Jerrick is in Rome for a short break at the moment before his graduation to hang out with Cart and me. But since he’s already been in Rome before and has seen almost everything, we had to scan for a little bit for the places which we’ve never been to before. And that’s when I remembered the Cimitero Dei Cappuccini (Quick trivia : Cappucino the coffee drink is actually named because of the brown colour of a Cappucin monk’s robe)
And so we took the metro to Piazza Barberini and immediately found ourselves in front of the Santa Maria della Concezione church. And like other churches here, it was tranquil and peaceful in here.
Cute baby angels
But what sets this particular church different from the other’s that I’ve been to is that there is a crypt below it with bones from about 4000 friars as well as poor, religious folks who cannot afford proper burial. As there were so many bodies, there were not enough space and thus, were used as decorations depicting religious scenes instead.
As the cemetery was part of the church, it is compulsory for visitors to be attired modestly (like how to dress in San Paolo) and then hand a small donation of one euro at the front table before you are allowed inside.
The first feeling that I had while entering was how rather creepy the place is – the entire cemetery is ornately decorated. And in the hot summer heat, the air felt rather stuffy. You are surrounded with bone dividers, bone lamps, bone murals as well as several complete skeletons with robes … It felt so much like Diablo as you go down one level.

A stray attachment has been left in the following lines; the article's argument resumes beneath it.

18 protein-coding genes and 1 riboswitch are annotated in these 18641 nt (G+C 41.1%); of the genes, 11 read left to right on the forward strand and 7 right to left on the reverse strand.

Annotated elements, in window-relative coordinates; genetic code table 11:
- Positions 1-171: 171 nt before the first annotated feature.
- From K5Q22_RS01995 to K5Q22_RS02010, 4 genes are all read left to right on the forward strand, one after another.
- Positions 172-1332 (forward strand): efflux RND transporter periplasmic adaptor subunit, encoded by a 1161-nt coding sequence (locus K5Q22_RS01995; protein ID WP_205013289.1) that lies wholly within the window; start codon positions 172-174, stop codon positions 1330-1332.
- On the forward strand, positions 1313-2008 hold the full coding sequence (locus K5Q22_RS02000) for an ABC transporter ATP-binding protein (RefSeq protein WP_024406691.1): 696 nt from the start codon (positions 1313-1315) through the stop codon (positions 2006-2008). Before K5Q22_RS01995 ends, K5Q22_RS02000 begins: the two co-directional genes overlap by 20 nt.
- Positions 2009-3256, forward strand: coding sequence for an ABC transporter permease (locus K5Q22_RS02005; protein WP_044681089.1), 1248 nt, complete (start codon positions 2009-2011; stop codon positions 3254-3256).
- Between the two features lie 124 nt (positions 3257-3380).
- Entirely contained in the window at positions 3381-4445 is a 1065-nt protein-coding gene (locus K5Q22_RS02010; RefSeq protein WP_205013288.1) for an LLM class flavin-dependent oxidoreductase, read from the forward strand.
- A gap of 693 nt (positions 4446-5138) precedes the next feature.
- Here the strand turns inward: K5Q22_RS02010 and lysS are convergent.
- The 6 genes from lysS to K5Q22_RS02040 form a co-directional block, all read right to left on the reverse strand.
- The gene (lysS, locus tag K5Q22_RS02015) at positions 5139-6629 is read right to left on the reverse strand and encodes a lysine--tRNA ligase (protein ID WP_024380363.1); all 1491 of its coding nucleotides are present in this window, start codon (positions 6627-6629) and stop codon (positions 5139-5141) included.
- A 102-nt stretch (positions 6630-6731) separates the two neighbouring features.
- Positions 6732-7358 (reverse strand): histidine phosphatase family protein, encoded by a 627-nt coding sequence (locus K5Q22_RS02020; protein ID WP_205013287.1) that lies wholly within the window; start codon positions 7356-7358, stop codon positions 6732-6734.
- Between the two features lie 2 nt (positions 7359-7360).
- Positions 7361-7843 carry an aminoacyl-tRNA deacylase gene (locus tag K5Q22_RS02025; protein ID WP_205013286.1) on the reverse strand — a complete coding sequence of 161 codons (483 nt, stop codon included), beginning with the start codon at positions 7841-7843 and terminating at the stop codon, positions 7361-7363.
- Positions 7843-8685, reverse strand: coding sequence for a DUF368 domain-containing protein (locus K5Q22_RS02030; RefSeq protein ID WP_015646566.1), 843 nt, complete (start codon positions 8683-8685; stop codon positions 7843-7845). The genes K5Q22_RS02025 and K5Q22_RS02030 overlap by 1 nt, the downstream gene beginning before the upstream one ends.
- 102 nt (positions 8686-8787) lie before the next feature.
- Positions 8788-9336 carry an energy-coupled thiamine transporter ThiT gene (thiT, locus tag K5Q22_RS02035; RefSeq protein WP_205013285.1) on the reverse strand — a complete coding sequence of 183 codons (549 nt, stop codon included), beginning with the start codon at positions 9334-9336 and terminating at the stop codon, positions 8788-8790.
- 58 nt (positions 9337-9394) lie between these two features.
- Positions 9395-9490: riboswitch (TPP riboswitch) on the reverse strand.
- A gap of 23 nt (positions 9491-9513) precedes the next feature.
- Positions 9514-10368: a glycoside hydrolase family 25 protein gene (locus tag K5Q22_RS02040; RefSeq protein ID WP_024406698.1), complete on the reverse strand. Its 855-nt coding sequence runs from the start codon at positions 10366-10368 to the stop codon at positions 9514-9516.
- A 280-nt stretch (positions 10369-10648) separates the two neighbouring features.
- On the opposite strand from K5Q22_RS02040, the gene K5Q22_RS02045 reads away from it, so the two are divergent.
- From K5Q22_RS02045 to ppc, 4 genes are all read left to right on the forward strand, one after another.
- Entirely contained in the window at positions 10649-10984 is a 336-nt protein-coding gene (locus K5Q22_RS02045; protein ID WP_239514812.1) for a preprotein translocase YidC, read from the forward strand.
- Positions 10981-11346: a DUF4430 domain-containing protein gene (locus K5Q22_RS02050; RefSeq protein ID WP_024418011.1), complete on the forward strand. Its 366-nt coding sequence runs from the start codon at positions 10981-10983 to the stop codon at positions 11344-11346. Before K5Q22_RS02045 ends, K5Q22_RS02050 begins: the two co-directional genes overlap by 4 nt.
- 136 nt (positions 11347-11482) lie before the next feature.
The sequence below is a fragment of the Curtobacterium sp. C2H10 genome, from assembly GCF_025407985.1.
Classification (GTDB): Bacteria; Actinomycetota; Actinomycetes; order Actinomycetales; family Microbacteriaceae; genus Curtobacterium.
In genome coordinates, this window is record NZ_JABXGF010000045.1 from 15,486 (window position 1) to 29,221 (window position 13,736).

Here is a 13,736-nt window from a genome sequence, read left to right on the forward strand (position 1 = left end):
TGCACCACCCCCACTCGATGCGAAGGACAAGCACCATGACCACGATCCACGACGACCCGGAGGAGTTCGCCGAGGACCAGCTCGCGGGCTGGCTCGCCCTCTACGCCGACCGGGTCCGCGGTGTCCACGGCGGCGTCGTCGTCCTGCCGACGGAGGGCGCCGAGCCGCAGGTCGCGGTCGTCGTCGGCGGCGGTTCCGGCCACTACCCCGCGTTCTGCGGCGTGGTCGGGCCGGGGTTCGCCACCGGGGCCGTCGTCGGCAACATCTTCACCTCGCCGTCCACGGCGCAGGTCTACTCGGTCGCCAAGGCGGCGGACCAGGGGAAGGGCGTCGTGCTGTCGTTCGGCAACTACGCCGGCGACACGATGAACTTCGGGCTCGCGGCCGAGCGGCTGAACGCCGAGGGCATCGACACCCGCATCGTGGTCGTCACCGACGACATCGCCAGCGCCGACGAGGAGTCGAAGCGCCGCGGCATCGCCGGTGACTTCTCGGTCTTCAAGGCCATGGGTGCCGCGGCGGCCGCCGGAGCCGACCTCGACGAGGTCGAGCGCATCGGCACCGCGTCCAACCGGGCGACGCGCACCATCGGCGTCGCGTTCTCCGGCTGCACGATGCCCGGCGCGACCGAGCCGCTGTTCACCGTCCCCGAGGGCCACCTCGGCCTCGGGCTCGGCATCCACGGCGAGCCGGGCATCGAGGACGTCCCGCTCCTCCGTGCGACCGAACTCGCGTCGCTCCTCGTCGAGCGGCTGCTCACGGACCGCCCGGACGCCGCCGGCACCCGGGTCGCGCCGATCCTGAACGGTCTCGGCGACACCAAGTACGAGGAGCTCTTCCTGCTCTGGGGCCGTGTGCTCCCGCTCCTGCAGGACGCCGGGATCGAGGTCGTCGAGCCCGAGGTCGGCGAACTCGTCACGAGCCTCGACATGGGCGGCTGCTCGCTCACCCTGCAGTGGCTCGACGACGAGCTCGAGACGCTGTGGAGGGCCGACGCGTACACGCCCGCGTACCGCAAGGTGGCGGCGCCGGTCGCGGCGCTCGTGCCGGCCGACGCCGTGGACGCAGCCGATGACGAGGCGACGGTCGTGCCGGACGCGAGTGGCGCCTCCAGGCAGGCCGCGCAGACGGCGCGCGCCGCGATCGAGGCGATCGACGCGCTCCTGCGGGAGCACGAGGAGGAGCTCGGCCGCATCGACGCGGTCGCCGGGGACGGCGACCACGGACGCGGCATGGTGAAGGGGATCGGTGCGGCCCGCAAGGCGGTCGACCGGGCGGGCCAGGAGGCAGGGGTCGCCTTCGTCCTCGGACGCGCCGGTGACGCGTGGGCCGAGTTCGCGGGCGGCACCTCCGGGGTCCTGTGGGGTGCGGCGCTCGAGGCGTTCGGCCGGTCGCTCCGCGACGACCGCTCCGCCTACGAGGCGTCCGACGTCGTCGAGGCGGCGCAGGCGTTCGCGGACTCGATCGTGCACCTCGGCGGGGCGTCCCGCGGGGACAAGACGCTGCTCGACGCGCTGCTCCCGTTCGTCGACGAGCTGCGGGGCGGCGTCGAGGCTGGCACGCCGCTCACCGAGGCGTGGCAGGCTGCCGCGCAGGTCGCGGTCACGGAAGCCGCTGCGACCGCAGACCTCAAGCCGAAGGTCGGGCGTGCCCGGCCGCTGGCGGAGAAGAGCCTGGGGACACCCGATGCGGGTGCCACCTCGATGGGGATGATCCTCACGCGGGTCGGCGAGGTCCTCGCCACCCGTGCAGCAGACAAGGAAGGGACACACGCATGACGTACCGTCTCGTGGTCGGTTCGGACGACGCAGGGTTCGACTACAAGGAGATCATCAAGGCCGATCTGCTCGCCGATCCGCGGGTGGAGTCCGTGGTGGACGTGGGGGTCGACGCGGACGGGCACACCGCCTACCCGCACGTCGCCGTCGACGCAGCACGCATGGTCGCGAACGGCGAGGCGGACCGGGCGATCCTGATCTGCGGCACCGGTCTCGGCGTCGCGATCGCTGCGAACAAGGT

Since almost everything was covered with bones, it was relatively easy to reach and touch them. Not that I wanted to! Some would find it scary to be in here, but I found it tolerably creepy-cool. Nevertheless, I wouldn’t be walking here by myself at night time!
The cemetery is divided into 6 rooms – crypt of resurrection, mass chapel, crypt of skulls, crypt of pelves, crypt of leg and thigh bones, and crypt of the three skeletons. I can’t take pictures here, and I noticed one person who tried, got reprimanded and had his photo deleted on the spot. Nevertheless, you could find quite a number of pictures online.
Cart tells me that the intention of the cemetery was not to scare but instead be a form of devotion as well as a reminder to all friars that life is not eternal and one day too, our lives will end. Which is probably the most apparent in the last room, which had the message :
“What you are now we used to be; what we are now you will be…”
Not quite a touristy place, but it’s definitely something to be seen